Gosh. How nice.
When Biden pledged to “follow the science,” it was hard to imagine that the country could have ended up here. But the administration made a big bet that vaccines would provide sterilizing immunity and end the pandemic, allowing it to move on to other priorities. Leaving behind the insanity of ivermectin, hydroxychloroquine, and bleach was certainly a great step forward. However, evolution has had other plans, and variants of severe acute respiratory syndrome coronavirus 2 (SARS-CoV-2, the virus that causes COVID-19) have kept the pandemic going. This left the White House in a very tight spot: There was little political will to keep pushing nonpharmaceutical interventions, yet the pandemic was far from over. Add to this mounting inflation worries and concerns about the war in Ukraine, and the response has been a clumsy pivot to a message that politicians always turn to: personal responsibility. Get vaccinated, get boosted, wear a mask, get a prescription for the antiviral Paxlovid—if you want to. This may be fine if you have a healthy immune system, great health insurance, and the ability to navigate the US health care system. But what about everyone else?
COVID-19 is at a similar place to where the HIV/AIDS global pandemic was when the antiretroviral drugs came along. Yale epidemiologist Gregg Gonsalves told me about important parallels between both pandemics. “The HIV epidemic didn’t go away,” he said. “It just went to where people could ignore it. It went into the rural South, it went to communities that were already facing disparities in health.” At that time, confusion between medicine and public health was also an important factor. “The discourse shifting to private choice and private adjudication of risk is really not what public health science is,” he said. “We work in populations. And if we’re talking about medicine, it’s about private risk and private choices.”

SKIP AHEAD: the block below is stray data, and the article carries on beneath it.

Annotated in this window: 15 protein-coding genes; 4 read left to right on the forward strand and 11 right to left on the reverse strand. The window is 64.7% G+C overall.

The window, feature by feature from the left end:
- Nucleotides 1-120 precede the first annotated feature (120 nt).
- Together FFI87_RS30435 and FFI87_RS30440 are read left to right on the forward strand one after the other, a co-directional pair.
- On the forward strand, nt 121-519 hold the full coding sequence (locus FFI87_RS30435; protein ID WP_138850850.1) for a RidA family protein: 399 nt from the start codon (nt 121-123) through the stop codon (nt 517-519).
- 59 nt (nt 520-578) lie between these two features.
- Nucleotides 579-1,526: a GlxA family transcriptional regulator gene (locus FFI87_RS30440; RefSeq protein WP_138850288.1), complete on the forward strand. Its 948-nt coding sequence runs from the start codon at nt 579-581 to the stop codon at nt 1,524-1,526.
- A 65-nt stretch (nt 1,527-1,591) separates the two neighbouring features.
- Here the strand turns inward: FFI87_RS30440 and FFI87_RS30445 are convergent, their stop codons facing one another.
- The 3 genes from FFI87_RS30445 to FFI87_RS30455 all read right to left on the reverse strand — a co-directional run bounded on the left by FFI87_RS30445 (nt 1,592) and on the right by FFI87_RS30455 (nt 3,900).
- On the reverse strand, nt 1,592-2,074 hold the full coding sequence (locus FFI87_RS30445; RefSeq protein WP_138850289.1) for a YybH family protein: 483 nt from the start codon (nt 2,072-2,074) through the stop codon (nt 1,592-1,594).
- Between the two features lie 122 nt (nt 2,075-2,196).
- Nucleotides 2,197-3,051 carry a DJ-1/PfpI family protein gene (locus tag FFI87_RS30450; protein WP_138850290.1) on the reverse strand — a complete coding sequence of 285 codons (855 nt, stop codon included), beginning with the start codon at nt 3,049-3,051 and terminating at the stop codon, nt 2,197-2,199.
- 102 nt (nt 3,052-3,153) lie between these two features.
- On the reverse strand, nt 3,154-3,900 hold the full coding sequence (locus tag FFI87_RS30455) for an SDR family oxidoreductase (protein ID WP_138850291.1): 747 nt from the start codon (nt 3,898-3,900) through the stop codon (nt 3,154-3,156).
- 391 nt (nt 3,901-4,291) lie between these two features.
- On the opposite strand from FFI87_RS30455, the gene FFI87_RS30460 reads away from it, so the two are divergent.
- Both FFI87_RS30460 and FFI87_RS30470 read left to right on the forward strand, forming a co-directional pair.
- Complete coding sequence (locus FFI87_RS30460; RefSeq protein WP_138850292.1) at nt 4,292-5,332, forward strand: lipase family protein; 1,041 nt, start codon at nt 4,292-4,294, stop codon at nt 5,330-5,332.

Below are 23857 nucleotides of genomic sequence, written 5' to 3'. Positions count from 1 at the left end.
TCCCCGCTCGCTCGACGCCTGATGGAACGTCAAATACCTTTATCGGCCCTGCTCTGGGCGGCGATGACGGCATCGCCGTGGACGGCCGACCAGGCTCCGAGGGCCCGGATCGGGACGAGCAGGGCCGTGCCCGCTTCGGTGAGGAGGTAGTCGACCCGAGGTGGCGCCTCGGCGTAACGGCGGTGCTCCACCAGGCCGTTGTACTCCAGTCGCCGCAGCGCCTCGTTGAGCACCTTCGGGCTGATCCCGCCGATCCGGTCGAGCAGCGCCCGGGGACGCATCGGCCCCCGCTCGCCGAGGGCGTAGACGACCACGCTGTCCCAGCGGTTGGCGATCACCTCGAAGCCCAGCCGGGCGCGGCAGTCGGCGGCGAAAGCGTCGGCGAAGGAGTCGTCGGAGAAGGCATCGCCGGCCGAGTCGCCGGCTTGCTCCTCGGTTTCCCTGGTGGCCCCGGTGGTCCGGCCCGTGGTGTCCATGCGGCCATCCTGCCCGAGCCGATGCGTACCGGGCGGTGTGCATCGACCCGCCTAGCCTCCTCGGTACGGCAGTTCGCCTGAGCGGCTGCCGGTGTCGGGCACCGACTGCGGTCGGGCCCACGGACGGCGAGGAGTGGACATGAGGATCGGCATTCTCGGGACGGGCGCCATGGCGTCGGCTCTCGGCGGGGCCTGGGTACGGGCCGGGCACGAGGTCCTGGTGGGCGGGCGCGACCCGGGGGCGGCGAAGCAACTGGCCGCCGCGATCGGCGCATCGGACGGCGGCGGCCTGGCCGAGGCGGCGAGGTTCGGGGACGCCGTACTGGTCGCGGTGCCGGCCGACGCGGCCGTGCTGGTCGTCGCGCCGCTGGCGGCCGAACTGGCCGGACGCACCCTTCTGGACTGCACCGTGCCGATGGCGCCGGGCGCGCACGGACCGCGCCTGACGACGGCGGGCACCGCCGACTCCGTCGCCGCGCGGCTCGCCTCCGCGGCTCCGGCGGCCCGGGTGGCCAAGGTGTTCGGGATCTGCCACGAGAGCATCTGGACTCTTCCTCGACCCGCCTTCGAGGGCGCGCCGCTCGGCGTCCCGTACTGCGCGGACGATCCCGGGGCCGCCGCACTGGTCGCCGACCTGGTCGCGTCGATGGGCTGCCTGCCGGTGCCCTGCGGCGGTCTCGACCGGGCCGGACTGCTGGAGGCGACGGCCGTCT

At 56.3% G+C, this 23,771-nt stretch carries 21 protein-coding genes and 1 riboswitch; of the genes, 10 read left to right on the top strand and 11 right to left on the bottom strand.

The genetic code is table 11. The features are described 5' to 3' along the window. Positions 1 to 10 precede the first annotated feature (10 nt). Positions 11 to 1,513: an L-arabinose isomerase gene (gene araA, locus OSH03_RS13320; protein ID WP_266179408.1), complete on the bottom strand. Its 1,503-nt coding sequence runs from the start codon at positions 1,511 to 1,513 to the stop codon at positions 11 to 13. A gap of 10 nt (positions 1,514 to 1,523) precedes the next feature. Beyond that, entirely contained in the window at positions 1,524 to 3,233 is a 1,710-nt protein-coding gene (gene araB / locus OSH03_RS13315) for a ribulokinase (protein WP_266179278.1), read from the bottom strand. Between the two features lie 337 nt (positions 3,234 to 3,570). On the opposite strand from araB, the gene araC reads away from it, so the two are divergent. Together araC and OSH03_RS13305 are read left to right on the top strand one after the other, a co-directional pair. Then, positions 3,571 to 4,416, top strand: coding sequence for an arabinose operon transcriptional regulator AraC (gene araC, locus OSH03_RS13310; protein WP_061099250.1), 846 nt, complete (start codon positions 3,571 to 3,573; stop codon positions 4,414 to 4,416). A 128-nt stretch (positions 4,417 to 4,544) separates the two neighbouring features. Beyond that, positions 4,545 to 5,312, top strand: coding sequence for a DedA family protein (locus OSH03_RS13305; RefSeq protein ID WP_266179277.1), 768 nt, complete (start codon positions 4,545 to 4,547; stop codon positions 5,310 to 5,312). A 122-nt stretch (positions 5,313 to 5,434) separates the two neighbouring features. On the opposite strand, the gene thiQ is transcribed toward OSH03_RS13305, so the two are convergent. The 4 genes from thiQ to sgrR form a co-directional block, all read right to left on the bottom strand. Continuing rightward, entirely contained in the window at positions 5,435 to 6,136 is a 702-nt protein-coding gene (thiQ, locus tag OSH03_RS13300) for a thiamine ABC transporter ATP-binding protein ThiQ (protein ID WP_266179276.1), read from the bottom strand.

Oops, no. That isn’t Joan Gabel’s message! That’s from the editor of Science magazine, explaining that it ain’t over ’til it’s over, and he concludes,
SARS-CoV-2 is rapidly mutating and recombining, and more variants and subvariants—potentially more pathogenic—are on the horizon. The world is still barely vaccinated, and even in wealthy countries like the United States, resources are inequitably distributed. It absolutely ain’t over. And this is no time to drop the ball.
The message from the university president is a little different. She is announcing that it is time to drop the ball.
The university administration will “respect and honor the decision of those who choose to wear a mask,” but they’ll respect the yahoos who refuse to wear a mask a little more.
“Respect” also means telling me I’m required to teach in-person to classes full of unmasked students in the fall.
Please, Joan, don’t ever wish me anything ever again, warmly or otherwise.